The track has changed over the years. The original layout for the race - used just a single time in FE's inaugural season - came much closer to the terminal, was nearly 100m longer and had seven more corners. When the series returned to Tempelhof following a one-year hiatus - a result of the venue being used to house refugees and the event subsequently moving to a street course near Berlin's Alexanderplatz square for season two - the current layout was adopted.
"We can still adapt the track to the event Formula E wants to have. Maybe we have the chance to have that blank sheet again" Agustin Zomeno
The starting point on the design of the 1.4-mile circuit was a feature that had disappeared for the 2019 event.
"When we arrived in season three we had a massive tent here - it was semi-permanent," says Agustin Zomeno, FE's senior track and overlay manager. "Our idea was to come back to the design [used] in season one. And then at some point we said, 'let's bring the track through that tent'."
And that is exactly what FE did. It created a section of track around the double-decker tent, and then used that area for its main 'Emotion' hospitality club. Inside, guests at the Berlin race were treated to a high, close view of the action, which also provided a different spectacle for fans watching on TV.
FE track designer Rodrigo Nunes explains that to get this right, the circuit needed a "tricky entrance on the tunnel".
"So [the cars] were very slow in the tunnel to make sure the Emotion guests were safe," he continues. "Because there was a balcony - they entered very slow, they go fast, and then they go strong on the brakes. It was a good excuse for a good moment for the Emotion guests."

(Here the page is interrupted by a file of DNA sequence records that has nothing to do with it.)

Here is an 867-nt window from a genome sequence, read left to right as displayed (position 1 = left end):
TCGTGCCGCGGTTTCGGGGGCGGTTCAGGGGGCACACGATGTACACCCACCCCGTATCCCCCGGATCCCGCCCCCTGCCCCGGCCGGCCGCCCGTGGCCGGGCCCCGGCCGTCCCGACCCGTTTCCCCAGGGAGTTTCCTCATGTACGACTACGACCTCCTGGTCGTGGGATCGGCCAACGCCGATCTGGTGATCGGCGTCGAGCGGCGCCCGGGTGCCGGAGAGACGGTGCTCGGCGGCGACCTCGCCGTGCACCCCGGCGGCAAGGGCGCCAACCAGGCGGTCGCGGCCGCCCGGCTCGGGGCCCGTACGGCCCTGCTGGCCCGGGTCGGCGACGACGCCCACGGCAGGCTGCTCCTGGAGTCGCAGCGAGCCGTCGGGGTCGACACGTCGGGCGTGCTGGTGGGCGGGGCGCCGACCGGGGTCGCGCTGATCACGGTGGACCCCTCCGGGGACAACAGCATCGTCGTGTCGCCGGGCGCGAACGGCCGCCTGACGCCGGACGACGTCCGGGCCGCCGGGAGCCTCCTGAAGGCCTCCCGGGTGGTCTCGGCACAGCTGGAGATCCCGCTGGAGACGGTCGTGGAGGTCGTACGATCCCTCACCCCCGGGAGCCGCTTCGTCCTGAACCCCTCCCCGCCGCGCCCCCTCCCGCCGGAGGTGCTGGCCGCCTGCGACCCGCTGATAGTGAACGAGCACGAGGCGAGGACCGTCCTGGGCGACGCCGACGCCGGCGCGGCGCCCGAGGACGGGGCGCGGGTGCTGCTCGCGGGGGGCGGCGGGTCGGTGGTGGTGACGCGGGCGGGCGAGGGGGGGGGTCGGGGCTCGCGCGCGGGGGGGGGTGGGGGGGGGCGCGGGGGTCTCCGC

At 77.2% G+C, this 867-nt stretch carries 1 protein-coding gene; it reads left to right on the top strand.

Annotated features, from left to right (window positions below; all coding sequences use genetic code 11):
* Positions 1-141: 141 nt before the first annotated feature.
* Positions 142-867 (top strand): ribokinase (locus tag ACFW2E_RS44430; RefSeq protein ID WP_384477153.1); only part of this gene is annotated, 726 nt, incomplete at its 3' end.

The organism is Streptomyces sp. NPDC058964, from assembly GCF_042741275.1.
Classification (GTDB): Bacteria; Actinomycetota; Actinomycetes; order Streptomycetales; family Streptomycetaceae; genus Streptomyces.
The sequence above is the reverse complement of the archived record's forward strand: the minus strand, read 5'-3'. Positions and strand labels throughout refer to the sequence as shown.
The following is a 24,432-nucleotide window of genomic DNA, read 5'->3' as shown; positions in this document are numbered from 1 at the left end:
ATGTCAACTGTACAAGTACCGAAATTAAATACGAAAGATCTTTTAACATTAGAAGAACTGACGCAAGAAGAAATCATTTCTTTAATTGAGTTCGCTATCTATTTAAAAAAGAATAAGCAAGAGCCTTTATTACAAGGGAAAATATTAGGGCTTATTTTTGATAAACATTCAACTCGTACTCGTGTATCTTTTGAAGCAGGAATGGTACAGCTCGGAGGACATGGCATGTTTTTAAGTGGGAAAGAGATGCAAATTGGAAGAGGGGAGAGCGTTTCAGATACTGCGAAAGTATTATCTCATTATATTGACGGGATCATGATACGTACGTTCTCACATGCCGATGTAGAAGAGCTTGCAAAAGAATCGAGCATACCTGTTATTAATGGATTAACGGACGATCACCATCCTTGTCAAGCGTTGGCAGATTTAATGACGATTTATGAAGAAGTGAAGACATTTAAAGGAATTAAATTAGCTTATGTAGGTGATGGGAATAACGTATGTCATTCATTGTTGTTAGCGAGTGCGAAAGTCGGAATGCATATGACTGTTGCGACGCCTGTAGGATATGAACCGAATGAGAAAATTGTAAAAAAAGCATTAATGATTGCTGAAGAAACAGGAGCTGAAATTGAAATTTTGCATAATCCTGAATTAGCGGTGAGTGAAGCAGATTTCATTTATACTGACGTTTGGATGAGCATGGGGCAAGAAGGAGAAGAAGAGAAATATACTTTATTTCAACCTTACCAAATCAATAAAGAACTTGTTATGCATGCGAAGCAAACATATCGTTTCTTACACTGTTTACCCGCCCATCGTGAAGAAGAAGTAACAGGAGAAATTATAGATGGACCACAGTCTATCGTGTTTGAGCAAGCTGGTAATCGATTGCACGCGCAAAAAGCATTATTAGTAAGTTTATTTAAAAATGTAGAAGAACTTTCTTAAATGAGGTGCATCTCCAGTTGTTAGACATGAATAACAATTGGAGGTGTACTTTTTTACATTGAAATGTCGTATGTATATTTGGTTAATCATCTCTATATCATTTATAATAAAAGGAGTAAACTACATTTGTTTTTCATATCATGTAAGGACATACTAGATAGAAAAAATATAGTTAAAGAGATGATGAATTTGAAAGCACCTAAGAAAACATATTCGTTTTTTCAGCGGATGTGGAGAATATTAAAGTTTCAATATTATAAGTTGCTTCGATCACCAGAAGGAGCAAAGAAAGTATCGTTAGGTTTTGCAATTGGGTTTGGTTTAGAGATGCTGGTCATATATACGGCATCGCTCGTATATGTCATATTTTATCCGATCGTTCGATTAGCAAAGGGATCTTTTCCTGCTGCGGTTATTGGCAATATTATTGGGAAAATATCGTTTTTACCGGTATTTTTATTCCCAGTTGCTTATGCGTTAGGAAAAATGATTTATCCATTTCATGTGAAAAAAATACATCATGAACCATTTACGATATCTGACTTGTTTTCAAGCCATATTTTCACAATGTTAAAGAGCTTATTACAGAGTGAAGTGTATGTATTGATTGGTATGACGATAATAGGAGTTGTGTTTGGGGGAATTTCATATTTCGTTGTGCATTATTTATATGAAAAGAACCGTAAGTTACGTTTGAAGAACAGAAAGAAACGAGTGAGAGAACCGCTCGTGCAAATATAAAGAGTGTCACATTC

The area of the circuit this tent housed was a short straight that still runs between the tight right-hander of Turn 3 on Berlin's current layout, and the even tighter left of Turn 4, which flows into Turn 5 and the track's backstraight. But the sequence immediately before the tent, which was not present for last weekend's race because it was owned by Tempelhof and the venue decided to get rid of it ahead of this year's event, was also designed with a distinctive consideration in mind.
The long left of Turn 1, which forms nearly a whole circle before feeding directly into the abrupt right of Turn 2 and then the former tented run, was designed to test the drivers intensely. Its long and wide nature (almost all of the Berlin track bar the run from Turns 3 to 4 is unusually broad for an FE track) means there are several racing lines. Watching trackside at this area during the practice sessions, it was possible to see the drivers fighting the rear of the their cars as they hit the brakes, then coping with the rear further still as they tried to keep the speed up while hitting several apex points in one turn. It also makes for a great overtaking spot - as evidenced by Sebastien Buemi's pass on Antonio Felix da Costa last Saturday.
"The tunnel was a good excuse to do something different - it works," says Nunes. "[But] the overtaking points in Turn 1 - they overtake very slowly [there]. Slow motion overtaking points."
"There is not a natural trajectory that the cars can take," adds Zomeno. "The drivers can take [different lines there] - like Sebastien Buemi in qualifying, he did something different to the rest and he was in first position.